It runs activities and support groups for people coping with grief.

Winston’s Wish
A child bereavement charity which offers specialist practical support and guidance to bereaved children, their families and professionals.
Telephone: 08088 020 021

Dying Matters: Join the Dying Matters Movement. #InAGoodPlace

Hospice UK Help Guides

Hospice UK have made helpful guides about death and dying to help you have this difficult conversations, plan your end of life care and how to support someone who is bereaved.

Each of the links below opens a downloadable PDF:

Thing to do before you die

Support Bereavement

Let’s talk about dying

Talking about dying with people affected by dementia

Talking about dying with children

Recommended Reads

The Death Positive Libraries Book List
This book list was created as part of the Death Positive Library Project by Redbridge, Kirklees and Newcastle Libraries and Northumbria University, with recommendation and contributions from the libraries project team, expert
researchers at Northumbria University, various project partners, reading group authors, attendees at events and selected from relevant websites.

BookTrust – Books about Grief for families
Books can help children to understand sad feelings – from losing a cherished toy to the death of a family member. BookTrust have suggested a few books to help them cope, prepare for future tough times, or just enjoy a good book together now.

Local Cemeteries and Resting Places

Bath Natural Burial Meadow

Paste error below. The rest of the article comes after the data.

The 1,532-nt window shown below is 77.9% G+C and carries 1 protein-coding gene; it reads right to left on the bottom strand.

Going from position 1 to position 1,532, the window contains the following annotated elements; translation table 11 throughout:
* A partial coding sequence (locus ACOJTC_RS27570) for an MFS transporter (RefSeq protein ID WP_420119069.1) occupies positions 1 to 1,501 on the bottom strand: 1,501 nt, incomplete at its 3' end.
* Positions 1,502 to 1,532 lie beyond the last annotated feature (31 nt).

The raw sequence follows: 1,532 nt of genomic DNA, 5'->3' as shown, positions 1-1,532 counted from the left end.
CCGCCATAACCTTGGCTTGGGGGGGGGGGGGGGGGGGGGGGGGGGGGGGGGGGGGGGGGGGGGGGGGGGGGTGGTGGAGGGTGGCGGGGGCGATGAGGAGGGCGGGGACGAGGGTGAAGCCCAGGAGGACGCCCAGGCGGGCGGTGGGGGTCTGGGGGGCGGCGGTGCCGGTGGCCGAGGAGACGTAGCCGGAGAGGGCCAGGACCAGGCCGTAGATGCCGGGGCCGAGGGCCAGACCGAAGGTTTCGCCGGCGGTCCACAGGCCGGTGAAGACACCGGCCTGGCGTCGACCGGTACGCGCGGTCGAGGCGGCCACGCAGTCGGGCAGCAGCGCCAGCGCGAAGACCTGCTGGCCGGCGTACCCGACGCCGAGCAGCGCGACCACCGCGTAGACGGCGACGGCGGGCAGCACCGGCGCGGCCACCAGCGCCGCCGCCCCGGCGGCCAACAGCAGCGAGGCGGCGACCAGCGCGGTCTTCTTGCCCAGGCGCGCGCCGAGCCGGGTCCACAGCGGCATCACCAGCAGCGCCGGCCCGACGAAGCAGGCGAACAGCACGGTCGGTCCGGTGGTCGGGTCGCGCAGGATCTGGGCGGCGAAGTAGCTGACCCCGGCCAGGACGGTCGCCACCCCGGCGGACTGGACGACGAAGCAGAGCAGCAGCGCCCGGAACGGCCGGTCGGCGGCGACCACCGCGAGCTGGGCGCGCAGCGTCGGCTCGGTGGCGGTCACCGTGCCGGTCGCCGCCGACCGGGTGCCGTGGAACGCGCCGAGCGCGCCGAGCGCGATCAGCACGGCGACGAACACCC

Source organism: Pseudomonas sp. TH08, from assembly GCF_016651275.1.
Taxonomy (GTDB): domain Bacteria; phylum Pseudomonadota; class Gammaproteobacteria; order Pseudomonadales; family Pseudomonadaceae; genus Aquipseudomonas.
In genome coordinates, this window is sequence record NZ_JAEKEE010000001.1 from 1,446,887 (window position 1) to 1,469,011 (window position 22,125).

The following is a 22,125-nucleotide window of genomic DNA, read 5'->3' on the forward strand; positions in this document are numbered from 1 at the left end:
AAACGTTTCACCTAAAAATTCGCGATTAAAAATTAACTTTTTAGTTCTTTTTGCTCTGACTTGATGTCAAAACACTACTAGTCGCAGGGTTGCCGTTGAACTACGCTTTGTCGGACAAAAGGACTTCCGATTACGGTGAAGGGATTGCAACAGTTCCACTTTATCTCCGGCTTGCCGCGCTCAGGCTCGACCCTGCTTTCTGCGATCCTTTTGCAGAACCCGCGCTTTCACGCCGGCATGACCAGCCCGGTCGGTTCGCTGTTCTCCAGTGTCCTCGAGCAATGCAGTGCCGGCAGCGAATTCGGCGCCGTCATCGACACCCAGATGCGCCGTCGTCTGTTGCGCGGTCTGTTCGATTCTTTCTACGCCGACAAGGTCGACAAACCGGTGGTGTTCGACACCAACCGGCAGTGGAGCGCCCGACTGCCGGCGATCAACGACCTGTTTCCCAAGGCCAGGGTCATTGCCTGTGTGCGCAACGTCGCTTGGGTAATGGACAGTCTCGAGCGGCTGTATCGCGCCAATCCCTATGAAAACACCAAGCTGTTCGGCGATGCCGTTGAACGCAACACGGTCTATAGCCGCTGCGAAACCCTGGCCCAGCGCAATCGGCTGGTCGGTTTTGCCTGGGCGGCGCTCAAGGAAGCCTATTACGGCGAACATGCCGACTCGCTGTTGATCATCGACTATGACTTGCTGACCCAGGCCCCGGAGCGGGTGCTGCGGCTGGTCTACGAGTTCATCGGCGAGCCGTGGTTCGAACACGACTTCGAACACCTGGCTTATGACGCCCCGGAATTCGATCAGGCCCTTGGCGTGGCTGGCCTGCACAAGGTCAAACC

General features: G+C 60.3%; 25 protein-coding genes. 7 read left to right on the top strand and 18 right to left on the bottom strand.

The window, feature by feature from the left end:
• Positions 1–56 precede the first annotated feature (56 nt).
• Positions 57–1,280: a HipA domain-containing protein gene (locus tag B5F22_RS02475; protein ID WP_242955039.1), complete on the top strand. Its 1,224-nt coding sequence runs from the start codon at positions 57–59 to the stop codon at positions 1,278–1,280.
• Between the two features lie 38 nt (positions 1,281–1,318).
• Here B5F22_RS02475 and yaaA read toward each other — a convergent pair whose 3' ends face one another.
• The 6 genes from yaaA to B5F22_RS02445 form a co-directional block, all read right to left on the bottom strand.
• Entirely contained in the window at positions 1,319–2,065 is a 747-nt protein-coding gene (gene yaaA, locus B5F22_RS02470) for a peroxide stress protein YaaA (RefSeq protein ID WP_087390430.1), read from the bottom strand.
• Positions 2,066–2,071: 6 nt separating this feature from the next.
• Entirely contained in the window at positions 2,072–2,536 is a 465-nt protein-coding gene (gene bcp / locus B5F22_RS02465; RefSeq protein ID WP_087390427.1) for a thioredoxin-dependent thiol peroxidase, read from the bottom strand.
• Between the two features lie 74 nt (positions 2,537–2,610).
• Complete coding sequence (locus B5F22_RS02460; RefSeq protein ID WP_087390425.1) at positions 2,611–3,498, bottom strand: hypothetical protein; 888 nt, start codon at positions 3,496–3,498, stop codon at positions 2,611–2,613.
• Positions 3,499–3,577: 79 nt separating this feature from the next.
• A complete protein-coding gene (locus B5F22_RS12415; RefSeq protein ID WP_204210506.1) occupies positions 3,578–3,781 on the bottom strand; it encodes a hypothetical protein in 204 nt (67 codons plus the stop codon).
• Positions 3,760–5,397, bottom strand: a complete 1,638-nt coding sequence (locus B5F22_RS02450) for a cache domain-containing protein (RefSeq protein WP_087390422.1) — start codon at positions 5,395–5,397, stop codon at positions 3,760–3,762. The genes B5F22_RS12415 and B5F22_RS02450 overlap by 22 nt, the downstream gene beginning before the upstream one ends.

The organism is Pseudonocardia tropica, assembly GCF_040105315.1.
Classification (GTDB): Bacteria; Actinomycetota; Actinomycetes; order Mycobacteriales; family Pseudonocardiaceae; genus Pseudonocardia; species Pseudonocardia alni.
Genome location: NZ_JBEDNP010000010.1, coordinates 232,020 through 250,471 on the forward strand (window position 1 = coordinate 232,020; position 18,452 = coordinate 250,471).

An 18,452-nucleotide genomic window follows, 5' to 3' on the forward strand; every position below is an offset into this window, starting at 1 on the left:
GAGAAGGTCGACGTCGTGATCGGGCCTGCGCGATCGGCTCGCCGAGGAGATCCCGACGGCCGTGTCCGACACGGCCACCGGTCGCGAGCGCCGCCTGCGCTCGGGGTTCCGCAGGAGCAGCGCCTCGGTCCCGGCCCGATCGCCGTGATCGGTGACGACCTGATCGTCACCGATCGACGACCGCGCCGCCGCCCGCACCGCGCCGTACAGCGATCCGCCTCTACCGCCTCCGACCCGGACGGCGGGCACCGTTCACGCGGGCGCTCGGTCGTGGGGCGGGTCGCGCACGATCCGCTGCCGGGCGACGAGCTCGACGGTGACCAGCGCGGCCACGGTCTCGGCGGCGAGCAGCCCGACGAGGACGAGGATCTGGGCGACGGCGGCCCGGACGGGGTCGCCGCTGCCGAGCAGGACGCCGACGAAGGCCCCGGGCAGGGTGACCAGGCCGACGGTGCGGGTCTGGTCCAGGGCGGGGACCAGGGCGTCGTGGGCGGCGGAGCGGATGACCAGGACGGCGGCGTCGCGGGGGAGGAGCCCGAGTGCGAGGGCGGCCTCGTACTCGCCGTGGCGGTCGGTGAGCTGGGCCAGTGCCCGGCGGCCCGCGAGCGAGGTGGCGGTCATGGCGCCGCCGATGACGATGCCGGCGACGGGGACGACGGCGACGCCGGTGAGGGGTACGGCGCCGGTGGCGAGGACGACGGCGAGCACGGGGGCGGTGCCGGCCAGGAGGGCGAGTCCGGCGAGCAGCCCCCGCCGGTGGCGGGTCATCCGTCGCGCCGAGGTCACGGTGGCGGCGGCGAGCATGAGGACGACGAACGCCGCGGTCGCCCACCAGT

A beautiful meadow, typical of the southern end of the Cotswold Area of Outstanding Natural Beauty, with rolling agricultural land, flower-rich limestone grassland, deep valleys and woodland.

Bath’s Historic Jewish Cemetery
The Jewish Burial Ground is located on the corner of Bradford Road and Greendown Place, Combe Down next to the Forester & Flower public house. It is not generally open but is usually open for a day as part of Bath’s annual Heritage Week.

Arnos Vale Cemetery, Bristol
45 Acres of discovery: A unique heritage site in the heart of Bristol.

Explore themes of Death and Dying in Art & Culture

The Good Grief Festival is a brilliant community of people talking about grief in a refreshing and honest way, with virtual talks, workshops and webinars held at online festivals through the year.

 An illustration of the Death's Head Moth.
Good Grief Festival Logo

Death in Art: Life’s only guarantee
Memento Mori, vanitas, mortality — death is one of the most pervasive themes in art history. While many artworks celebrate afterlives in heaven or hell, death is most often referenced as grim reminder of numbered days, and a powerful motivator to live well while you can. Every culture has rituals surrounding death, appearing in artwork as icons and colors. Hourglasses and wilted flowers for the Dutch, the Cuckoo bird in Japan, the Totenkopf in Germany.
Explore more via Obelisk Art History

The image is of an impressionist painting called 'Iris in a Vase' by Marie Bracquemond in 1886.  The painting is oil on canvas.
Iris in a Vase is an Impressionist oil on canvas painting created by Marie Bracquemond in 1886. The image is in the public domain, and tagged flowersstill lifes and death in art.